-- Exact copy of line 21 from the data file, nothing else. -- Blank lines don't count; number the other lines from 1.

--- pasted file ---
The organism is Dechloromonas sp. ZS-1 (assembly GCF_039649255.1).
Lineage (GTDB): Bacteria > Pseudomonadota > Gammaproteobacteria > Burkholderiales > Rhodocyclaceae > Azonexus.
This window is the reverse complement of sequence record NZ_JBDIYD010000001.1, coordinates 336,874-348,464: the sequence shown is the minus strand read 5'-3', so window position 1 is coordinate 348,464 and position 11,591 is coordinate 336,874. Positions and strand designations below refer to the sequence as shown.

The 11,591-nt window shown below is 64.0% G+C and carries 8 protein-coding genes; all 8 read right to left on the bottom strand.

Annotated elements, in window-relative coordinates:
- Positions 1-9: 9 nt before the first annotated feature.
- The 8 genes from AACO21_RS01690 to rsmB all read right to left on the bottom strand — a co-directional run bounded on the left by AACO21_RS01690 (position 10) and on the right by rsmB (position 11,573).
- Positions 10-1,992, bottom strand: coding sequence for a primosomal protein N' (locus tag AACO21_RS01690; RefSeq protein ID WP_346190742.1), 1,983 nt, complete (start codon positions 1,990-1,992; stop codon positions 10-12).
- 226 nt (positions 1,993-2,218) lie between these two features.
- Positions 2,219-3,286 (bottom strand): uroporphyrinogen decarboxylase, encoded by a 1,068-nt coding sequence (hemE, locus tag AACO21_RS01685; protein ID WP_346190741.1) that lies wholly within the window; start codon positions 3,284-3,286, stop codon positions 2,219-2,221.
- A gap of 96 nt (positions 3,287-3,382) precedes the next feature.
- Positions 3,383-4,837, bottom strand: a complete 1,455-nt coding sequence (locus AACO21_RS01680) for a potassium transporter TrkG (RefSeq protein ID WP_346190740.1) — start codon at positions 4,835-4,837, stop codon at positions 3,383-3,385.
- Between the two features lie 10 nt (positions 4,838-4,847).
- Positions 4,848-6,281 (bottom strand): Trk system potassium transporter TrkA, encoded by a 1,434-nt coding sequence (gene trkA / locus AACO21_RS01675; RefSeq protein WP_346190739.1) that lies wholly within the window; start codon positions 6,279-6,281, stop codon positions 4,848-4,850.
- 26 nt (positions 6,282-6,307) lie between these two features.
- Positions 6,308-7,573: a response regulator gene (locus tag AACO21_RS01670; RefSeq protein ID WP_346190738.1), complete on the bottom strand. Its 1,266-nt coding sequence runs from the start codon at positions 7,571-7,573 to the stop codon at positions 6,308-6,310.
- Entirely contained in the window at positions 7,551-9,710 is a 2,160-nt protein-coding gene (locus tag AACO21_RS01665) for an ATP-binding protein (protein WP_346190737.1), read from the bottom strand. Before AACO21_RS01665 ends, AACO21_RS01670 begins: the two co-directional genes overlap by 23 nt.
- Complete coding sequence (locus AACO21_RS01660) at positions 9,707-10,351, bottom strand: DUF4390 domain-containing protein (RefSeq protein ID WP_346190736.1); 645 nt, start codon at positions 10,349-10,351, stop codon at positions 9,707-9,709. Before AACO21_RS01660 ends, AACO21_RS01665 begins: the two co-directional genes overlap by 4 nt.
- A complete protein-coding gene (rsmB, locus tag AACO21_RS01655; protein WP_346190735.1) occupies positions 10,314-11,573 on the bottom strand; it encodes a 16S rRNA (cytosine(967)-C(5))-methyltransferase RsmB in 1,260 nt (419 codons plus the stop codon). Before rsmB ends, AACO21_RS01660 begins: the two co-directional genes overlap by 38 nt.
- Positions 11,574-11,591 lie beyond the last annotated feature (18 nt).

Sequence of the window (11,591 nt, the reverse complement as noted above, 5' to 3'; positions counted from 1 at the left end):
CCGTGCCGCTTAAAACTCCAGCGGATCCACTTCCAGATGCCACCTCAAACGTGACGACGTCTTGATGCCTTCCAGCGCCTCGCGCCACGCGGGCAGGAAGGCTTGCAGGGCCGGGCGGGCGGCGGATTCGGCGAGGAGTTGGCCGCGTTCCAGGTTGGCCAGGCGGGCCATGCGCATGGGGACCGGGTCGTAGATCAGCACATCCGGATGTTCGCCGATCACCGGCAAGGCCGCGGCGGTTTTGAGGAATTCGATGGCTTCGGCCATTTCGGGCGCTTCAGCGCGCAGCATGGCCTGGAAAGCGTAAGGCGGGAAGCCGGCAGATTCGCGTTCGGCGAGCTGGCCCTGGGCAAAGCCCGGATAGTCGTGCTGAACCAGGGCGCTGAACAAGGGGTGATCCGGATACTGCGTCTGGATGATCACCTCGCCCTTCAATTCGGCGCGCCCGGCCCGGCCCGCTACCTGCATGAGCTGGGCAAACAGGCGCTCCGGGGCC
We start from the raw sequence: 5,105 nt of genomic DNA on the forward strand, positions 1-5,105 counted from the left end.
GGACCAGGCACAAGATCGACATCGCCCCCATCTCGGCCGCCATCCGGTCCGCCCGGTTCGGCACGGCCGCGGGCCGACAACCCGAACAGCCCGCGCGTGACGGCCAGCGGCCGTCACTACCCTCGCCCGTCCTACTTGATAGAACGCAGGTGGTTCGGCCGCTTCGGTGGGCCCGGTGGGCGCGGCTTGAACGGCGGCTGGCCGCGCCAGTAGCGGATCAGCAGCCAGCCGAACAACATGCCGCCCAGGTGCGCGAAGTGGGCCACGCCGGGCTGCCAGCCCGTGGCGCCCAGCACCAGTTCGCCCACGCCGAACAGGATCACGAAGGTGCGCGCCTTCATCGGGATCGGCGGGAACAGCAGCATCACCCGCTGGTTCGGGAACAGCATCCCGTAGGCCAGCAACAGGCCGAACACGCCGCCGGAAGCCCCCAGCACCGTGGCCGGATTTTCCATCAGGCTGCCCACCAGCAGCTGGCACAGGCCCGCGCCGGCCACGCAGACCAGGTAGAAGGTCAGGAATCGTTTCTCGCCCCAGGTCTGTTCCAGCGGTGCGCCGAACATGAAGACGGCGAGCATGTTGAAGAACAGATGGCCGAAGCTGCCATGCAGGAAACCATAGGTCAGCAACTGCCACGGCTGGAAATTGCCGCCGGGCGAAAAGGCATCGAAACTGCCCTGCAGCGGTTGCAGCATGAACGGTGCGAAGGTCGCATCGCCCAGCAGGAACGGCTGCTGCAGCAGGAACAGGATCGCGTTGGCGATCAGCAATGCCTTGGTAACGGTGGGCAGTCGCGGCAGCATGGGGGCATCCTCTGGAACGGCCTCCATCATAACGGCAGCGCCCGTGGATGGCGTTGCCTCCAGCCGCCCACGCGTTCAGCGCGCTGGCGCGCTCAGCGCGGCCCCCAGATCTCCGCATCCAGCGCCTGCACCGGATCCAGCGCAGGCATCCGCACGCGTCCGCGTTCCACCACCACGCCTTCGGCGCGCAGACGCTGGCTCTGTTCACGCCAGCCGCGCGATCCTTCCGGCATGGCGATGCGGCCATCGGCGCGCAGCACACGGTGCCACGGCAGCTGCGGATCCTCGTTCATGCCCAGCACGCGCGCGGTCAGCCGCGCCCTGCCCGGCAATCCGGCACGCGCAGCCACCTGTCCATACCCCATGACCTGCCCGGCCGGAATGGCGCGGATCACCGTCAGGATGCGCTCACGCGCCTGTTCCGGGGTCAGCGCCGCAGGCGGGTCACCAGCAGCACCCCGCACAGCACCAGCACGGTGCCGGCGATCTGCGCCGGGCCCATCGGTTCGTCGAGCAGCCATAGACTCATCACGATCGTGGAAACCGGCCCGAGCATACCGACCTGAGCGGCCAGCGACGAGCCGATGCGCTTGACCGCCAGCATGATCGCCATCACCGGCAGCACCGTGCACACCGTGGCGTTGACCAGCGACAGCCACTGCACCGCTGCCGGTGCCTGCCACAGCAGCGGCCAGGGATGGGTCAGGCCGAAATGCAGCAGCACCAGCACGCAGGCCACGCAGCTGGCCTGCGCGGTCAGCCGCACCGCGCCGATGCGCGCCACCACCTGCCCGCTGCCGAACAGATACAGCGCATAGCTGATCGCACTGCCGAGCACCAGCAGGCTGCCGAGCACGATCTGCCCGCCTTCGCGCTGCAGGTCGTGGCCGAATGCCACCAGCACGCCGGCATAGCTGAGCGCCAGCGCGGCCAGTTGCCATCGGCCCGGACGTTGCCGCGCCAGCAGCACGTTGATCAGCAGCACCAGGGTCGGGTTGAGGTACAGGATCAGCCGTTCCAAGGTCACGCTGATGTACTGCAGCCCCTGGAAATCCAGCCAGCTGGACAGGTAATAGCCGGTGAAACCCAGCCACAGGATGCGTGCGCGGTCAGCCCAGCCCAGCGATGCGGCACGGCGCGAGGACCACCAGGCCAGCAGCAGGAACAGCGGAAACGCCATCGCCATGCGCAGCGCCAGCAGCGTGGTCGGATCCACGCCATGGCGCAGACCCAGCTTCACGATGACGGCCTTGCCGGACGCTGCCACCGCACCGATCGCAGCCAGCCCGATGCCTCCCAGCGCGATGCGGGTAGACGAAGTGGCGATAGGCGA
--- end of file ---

Sequence of the window (11,591 nt, the reverse complement as noted above, 5' to 3'; positions counted from 1 at the left end):